Doctrine and Covenants, 1844

  • Source Note
  • Historical Introduction
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8 Now faith is the substance -[assurance]- of  things hoped for, the evidence of things not  seen.
9 From this we learn, that faith is the as surance which men have of the existence of  things which they have not seen; and the  principle of action in all intelligent beings.
10 If men were duly to consider them selves, and turn their thoughts and reflections  to the operations of their own minds, they  would readily discover that it is faith, and  faith only, which is the moving cause of all  action, in them; that without it, both mind  and body would be in a state of inactivity,  and all their exertions would cease, both phys ical and mental.
11 Were this class to go back and reflect  upon the history of their lives, from the period  of their first recollection, and ask themselves,  what principle excited them to action, or what  gave them energy and activity, in all their law ful avocations, callings and pursuits, what  would be the answer? Would it not be that  it was the assurance which we had of the ex istence of things which we had not seen, as  yet?—Was it not the hope which you had, in  consequence of your belief in the existence of  unseen things, which stimulated you to action  and exertion, in order to obtain them? Are  you not dependent on your faith, or belief,  for the acquisition of all knowledge, wisdom  and intelligence? Would you exert your selves to obtain wisdom and intelligence, un less you did believe that you could obtain  them? Would you have ever sown if you [p. 6]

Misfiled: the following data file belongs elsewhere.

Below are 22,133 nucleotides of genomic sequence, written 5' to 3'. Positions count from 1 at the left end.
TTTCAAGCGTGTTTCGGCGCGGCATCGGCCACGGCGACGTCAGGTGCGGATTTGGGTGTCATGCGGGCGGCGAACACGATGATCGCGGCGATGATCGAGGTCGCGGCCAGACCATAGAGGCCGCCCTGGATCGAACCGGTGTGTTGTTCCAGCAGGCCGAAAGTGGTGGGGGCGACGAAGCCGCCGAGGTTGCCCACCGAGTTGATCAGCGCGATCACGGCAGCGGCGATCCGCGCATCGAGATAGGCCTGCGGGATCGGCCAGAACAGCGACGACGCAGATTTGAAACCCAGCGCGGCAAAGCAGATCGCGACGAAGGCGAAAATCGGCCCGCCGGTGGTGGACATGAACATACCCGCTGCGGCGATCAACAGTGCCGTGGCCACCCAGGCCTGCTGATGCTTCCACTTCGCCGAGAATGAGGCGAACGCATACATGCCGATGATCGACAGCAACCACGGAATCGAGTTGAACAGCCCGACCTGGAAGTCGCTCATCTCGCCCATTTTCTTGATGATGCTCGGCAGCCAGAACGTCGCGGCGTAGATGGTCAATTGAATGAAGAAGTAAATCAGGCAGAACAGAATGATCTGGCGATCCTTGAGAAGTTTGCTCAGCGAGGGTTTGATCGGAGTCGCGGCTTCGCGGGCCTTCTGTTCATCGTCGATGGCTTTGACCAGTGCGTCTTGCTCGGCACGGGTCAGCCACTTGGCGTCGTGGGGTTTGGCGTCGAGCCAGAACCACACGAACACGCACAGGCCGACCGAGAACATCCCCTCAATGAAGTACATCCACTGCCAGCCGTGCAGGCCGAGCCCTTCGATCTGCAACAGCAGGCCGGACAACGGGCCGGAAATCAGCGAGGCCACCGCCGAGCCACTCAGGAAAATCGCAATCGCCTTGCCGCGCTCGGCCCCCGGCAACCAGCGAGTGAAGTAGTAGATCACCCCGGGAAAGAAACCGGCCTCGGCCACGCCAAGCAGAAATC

8 Now faith is the substance -[assurance]- of things hoped for, the evidence of things not seen.
9 From this we learn, that faith is the assurance which men have of the existence of things which they have not seen; and the principle of action in all intelligent beings.
10 If men were duly to consider themselves, and turn their thoughts and reflections to the operations of their own minds, they would readily discover that it is faith, and faith only, which is the moving cause of all action, in them; that without it, both mind and body would be in a state of inactivity, and all their exertions would cease, both physical and mental.
11 Were this class to go back and reflect upon the history of their lives, from the period of their first recollection, and ask themselves, what principle excited them to action, or what gave them energy and activity, in all their lawful avocations, callings and pursuits, what would be the answer? Would it not be that it was the assurance which we had of the existence of things which we had not seen, as yet?—Was it not the hope which you had, in consequence of your belief in the existence of unseen things, which stimulated you to action and exertion, in order to obtain them? Are you not dependent on your faith, or belief, for the acquisition of all knowledge, wisdom and intelligence? Would you exert yourselves to obtain wisdom and intelligence, unless you did believe that you could obtain them? Would you have ever sown if you [p. 6]
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